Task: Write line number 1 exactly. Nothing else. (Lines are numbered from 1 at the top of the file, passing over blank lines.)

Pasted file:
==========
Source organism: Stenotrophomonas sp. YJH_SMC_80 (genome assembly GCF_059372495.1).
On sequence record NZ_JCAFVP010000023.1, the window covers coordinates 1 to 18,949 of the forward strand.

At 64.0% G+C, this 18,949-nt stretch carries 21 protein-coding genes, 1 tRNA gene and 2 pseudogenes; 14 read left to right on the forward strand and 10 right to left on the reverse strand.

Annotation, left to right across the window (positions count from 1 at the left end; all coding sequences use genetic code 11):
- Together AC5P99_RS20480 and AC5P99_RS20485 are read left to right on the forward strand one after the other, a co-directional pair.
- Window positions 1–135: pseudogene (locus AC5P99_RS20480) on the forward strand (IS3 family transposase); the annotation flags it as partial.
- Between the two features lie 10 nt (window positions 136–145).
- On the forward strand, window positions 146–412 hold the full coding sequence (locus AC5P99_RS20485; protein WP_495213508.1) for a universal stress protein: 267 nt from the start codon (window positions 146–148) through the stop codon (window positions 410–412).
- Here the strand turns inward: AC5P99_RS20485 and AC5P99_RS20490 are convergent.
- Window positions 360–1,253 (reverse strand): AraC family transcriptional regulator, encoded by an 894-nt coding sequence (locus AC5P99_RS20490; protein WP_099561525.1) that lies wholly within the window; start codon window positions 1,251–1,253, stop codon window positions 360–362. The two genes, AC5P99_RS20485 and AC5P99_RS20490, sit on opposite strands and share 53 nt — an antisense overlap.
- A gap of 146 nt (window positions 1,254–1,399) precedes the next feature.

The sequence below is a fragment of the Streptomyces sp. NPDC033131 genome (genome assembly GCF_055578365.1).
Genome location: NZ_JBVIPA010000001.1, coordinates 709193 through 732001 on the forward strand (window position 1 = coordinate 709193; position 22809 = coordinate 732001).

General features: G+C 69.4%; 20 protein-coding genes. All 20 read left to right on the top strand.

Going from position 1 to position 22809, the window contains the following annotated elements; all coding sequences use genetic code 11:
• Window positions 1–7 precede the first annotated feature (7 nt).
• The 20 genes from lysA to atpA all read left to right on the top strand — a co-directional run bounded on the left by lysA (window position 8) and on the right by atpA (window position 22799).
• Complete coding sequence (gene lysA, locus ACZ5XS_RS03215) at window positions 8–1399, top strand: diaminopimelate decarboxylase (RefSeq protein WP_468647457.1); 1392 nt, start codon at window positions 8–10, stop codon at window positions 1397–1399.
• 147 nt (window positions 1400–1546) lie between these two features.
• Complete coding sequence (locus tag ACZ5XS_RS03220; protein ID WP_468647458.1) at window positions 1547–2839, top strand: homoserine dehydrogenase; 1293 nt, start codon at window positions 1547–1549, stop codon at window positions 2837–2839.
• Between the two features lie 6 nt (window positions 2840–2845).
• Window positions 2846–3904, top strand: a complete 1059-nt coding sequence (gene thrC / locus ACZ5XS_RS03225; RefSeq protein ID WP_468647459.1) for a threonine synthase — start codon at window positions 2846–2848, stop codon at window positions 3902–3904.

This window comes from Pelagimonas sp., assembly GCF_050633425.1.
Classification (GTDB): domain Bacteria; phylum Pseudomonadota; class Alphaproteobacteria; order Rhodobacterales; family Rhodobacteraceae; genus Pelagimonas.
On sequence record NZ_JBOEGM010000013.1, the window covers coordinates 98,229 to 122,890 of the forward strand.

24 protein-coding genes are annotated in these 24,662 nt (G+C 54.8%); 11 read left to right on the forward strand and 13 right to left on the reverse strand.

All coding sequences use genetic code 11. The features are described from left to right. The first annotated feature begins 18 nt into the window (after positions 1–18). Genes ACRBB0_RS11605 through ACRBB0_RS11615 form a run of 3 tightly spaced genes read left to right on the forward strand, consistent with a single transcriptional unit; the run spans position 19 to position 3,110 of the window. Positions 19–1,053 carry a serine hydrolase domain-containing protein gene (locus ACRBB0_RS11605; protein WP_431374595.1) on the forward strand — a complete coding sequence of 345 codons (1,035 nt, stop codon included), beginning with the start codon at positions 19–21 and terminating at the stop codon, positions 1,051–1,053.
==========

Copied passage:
Source organism: Stenotrophomonas sp. YJH_SMC_80 (genome assembly GCF_059372495.1).